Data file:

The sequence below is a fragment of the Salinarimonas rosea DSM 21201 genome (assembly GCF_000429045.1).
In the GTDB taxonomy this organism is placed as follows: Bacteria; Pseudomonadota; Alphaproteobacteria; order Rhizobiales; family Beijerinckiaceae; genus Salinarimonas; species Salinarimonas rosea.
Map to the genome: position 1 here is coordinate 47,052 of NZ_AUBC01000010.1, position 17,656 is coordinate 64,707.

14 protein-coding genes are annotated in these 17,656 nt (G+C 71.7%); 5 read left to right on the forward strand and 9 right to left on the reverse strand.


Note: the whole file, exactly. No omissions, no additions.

The sequence below is a fragment of the Salinarimonas rosea DSM 21201 genome (assembly GCF_000429045.1).
In the GTDB taxonomy this organism is placed as follows: Bacteria; Pseudomonadota; Alphaproteobacteria; order Rhizobiales; family Beijerinckiaceae; genus Salinarimonas; species Salinarimonas rosea.
Map to the genome: position 1 here is coordinate 47,052 of NZ_AUBC01000010.1, position 17,656 is coordinate 64,707.

14 protein-coding genes are annotated in these 17,656 nt (G+C 71.7%); 5 read left to right on the forward strand and 9 right to left on the reverse strand.